The Caterpillar

 

I saw a caterpillar today. In the parking lot.

I had a plastic bag of garbage in my hand—trash

From my apartment. Carried it at arm’s length, from the smell.

It overflowed with stench and waste, degrading human waste—

Like cardboard cartons for frozen food, and decaying plastic plates,

And partially eaten store-bought apple pie (now feeding fungi),

And empty cereal boxes (Frosted Flakes, Cheerios), 

And plastic forks and spoons and cups and cartons of skim milk.

All rotten, curdled, fly-encrusted. So I approached the dumpster.

While deftly dodging stationary cars (which wasn’t easy:

I had to run while carrying this huge and bulging bag,

Arms quivering with the strain), I looked down at the crunching gravel,

Just for a second, and saw a tiny spot of green—light green.

But not just “green,” drab green; it looked almost iridescent,

A little neon light that flashed my mind back to the coral

Reef off Australia’s coast, where I had scuba-dived one time.

I dropped the bag. Knelt down to get a closer look. It looked

So isolated there, atop a mound of pebbles! Squirming,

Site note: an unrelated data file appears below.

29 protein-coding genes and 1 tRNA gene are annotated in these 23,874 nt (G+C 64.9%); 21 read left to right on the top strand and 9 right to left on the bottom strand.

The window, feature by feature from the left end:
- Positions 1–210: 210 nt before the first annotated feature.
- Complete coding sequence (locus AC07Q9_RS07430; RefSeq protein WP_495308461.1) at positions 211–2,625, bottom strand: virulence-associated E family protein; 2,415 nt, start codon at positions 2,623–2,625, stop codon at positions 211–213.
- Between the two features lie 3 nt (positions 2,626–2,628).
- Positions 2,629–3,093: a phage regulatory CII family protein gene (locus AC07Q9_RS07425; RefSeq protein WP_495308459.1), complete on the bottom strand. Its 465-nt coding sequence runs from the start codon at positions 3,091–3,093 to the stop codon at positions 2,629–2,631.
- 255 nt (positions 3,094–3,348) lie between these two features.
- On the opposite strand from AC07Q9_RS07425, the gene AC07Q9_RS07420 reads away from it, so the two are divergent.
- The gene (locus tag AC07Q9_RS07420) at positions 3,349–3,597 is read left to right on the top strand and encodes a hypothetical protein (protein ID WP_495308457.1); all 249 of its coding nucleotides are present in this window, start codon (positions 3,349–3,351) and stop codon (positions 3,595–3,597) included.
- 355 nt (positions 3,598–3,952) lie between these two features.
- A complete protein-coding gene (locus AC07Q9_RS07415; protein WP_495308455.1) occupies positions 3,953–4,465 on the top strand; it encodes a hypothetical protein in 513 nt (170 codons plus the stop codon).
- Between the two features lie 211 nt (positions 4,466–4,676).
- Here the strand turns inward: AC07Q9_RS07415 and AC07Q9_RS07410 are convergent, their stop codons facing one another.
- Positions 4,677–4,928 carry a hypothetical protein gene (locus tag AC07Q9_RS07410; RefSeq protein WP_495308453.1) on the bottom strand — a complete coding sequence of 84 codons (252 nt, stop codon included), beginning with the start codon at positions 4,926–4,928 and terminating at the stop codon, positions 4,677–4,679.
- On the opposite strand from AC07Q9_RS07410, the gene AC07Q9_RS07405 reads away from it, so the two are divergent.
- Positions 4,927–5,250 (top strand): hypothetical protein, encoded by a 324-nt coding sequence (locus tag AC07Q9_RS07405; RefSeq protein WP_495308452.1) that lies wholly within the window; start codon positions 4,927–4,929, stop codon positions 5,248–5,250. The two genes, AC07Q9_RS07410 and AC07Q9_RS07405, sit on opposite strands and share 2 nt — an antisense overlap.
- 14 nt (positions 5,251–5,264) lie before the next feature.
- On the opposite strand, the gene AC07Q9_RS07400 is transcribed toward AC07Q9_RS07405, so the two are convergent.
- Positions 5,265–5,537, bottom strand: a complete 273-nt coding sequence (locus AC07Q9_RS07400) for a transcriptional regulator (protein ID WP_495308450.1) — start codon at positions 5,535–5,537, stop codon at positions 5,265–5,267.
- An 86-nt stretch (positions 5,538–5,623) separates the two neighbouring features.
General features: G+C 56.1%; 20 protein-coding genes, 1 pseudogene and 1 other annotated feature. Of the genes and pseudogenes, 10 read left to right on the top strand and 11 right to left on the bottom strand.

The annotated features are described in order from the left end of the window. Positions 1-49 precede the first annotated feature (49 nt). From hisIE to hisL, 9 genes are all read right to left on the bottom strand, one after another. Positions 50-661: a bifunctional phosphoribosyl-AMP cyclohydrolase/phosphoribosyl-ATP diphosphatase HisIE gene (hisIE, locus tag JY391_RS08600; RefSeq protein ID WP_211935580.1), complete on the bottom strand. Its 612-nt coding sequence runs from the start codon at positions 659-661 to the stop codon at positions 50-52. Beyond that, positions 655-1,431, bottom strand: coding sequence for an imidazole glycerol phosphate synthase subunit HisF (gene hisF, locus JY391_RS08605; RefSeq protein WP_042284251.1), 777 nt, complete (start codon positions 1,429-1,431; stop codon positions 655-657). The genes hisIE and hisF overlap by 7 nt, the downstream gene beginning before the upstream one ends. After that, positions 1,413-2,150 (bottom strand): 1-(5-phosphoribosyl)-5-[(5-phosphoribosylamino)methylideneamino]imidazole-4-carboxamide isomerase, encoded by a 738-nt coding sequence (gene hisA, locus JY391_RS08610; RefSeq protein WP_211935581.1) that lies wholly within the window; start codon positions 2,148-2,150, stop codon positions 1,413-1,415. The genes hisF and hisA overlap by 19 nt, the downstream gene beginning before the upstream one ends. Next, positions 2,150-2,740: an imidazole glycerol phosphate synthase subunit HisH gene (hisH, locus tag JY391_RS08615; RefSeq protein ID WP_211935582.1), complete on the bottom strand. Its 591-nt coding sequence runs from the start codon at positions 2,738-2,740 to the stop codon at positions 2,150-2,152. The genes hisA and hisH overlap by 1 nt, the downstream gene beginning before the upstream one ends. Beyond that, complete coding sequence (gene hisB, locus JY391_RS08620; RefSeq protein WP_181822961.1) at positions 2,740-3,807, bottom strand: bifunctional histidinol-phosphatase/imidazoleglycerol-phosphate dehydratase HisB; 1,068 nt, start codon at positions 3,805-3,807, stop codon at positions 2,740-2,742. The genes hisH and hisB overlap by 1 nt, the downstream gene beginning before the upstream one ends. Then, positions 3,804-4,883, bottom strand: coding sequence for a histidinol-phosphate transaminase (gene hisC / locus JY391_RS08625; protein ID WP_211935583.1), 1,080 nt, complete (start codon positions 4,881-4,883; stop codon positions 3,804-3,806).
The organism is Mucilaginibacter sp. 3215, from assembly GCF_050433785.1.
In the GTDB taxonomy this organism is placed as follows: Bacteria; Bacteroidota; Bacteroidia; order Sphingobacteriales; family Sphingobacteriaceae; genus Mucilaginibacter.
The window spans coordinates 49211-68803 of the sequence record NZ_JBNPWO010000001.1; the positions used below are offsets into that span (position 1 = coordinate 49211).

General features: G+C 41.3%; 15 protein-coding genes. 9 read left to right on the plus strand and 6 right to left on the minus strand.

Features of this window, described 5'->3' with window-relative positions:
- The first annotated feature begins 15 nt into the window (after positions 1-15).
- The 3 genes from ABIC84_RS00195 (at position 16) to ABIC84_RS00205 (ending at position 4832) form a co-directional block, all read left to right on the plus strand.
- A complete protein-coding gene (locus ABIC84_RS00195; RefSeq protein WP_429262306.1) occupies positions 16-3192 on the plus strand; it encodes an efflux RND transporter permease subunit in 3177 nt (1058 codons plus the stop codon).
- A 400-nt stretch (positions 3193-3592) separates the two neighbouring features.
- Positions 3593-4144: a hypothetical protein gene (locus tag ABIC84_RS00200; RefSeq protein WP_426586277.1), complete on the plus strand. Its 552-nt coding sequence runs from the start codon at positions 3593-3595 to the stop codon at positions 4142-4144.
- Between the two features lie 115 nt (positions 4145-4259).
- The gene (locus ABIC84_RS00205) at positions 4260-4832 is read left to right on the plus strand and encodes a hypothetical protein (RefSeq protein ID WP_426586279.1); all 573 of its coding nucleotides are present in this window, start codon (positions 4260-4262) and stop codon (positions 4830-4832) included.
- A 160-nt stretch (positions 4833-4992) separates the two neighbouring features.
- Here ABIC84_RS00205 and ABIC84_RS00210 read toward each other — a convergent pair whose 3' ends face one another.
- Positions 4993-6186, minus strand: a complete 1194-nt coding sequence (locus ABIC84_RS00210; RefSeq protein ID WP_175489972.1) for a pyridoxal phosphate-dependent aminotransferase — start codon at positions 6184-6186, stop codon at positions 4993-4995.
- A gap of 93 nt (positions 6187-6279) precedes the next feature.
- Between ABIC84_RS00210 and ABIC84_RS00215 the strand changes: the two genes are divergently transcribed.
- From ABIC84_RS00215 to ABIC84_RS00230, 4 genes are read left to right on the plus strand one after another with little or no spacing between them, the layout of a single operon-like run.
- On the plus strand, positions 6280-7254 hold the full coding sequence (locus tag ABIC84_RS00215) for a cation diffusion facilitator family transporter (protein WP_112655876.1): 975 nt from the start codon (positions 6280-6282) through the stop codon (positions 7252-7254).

Its head high in the air, blindly squirming helplessly

—Yet hopefully. It hoped for help, apparently. So I

Lent it my index finger, which it gratefully accepted.

The pile of trash beside me beckoned with its pungency,

But I ignored it; the half-inch turquoise avatar of trust

And steady confidence worming its way across my skin

Was more deserving of attention. For it made me think....

I sat upon the grass—it was quiet all around;

Not even cars passed on the street—and watched the caterpillar

Contract, expand, contract, expand, so slowlypatiently

Across my hand. “I could end you,” I whispered, “but I won’t...”

 

I placed it on a blade of grass. I had to go to class.

The trash, and its unsavory scent, still beckoned me, so

I did my duty. My dumpsterial duty. –But the blade 

Of grass I’d favored quivered as the caterpillar crawled...

And so I left them, quivering in quiet harmony.

NOTES OF AN UNDERGROUND HUMANIST

© 2014-2019 by Chris Wright